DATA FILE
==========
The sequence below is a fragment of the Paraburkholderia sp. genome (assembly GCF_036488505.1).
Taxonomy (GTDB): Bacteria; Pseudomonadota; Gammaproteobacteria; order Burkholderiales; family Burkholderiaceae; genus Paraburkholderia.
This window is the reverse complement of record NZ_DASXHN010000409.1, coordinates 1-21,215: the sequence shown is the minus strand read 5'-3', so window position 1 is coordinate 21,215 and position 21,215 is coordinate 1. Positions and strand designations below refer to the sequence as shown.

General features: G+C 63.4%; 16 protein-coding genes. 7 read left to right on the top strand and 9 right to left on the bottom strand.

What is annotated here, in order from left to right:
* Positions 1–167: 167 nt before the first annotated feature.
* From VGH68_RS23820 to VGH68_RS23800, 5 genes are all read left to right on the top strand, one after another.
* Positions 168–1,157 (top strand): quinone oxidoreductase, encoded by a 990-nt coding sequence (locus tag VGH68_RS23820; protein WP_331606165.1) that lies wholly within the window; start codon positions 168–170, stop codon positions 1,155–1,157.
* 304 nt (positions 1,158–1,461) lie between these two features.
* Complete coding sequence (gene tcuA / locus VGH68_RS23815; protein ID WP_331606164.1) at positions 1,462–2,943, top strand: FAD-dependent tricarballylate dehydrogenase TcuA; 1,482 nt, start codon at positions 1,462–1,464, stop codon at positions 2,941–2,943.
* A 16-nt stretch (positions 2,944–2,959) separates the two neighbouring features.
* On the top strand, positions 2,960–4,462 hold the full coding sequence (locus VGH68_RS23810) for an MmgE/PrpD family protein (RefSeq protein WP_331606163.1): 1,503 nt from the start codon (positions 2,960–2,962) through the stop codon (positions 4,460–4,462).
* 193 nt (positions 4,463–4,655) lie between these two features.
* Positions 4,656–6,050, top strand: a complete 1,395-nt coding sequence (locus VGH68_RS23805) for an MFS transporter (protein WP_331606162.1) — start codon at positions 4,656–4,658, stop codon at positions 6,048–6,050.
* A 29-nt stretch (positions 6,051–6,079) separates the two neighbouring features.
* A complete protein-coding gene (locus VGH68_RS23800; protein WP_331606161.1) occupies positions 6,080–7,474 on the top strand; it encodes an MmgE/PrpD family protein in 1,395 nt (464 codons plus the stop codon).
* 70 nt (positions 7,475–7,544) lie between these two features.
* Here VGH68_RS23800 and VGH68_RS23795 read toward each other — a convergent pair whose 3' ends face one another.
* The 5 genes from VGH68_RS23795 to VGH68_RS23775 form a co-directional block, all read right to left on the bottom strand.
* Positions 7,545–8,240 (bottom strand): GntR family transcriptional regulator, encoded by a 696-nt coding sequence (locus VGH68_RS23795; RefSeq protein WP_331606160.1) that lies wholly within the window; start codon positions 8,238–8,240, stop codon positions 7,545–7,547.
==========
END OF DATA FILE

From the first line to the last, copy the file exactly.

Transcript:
The sequence below is a fragment of the Paraburkholderia sp. genome (assembly GCF_036488505.1).
Taxonomy (GTDB): Bacteria; Pseudomonadota; Gammaproteobacteria; order Burkholderiales; family Burkholderiaceae; genus Paraburkholderia.
This window is the reverse complement of record NZ_DASXHN010000409.1, coordinates 1-21,215: the sequence shown is the minus strand read 5'-3', so window position 1 is coordinate 21,215 and position 21,215 is coordinate 1. Positions and strand designations below refer to the sequence as shown.

General features: G+C 63.4%; 16 protein-coding genes. 7 read left to right on the top strand and 9 right to left on the bottom strand.

What is annotated here, in order from left to right:
* Positions 1–167: 167 nt before the first annotated feature.
* From VGH68_RS23820 to VGH68_RS23800, 5 genes are all read left to right on the top strand, one after another.
* Positions 168–1,157 (top strand): quinone oxidoreductase, encoded by a 990-nt coding sequence (locus tag VGH68_RS23820; protein WP_331606165.1) that lies wholly within the window; start codon positions 168–170, stop codon positions 1,155–1,157.
* 304 nt (positions 1,158–1,461) lie between these two features.
* Complete coding sequence (gene tcuA / locus VGH68_RS23815; protein ID WP_331606164.1) at positions 1,462–2,943, top strand: FAD-dependent tricarballylate dehydrogenase TcuA; 1,482 nt, start codon at positions 1,462–1,464, stop codon at positions 2,941–2,943.
* A 16-nt stretch (positions 2,944–2,959) separates the two neighbouring features.
* On the top strand, positions 2,960–4,462 hold the full coding sequence (locus VGH68_RS23810) for an MmgE/PrpD family protein (RefSeq protein WP_331606163.1): 1,503 nt from the start codon (positions 2,960–2,962) through the stop codon (positions 4,460–4,462).
* 193 nt (positions 4,463–4,655) lie between these two features.
* Positions 4,656–6,050, top strand: a complete 1,395-nt coding sequence (locus VGH68_RS23805) for an MFS transporter (protein WP_331606162.1) — start codon at positions 4,656–4,658, stop codon at positions 6,048–6,050.
* A 29-nt stretch (positions 6,051–6,079) separates the two neighbouring features.
* A complete protein-coding gene (locus VGH68_RS23800; protein WP_331606161.1) occupies positions 6,080–7,474 on the top strand; it encodes an MmgE/PrpD family protein in 1,395 nt (464 codons plus the stop codon).
* 70 nt (positions 7,475–7,544) lie between these two features.
* Here VGH68_RS23800 and VGH68_RS23795 read toward each other — a convergent pair whose 3' ends face one another.
* The 5 genes from VGH68_RS23795 to VGH68_RS23775 form a co-directional block, all read right to left on the bottom strand.
* Positions 7,545–8,240 (bottom strand): GntR family transcriptional regulator, encoded by a 696-nt coding sequence (locus VGH68_RS23795; RefSeq protein WP_331606160.1) that lies wholly within the window; start codon positions 8,238–8,240, stop codon positions 7,545–7,547.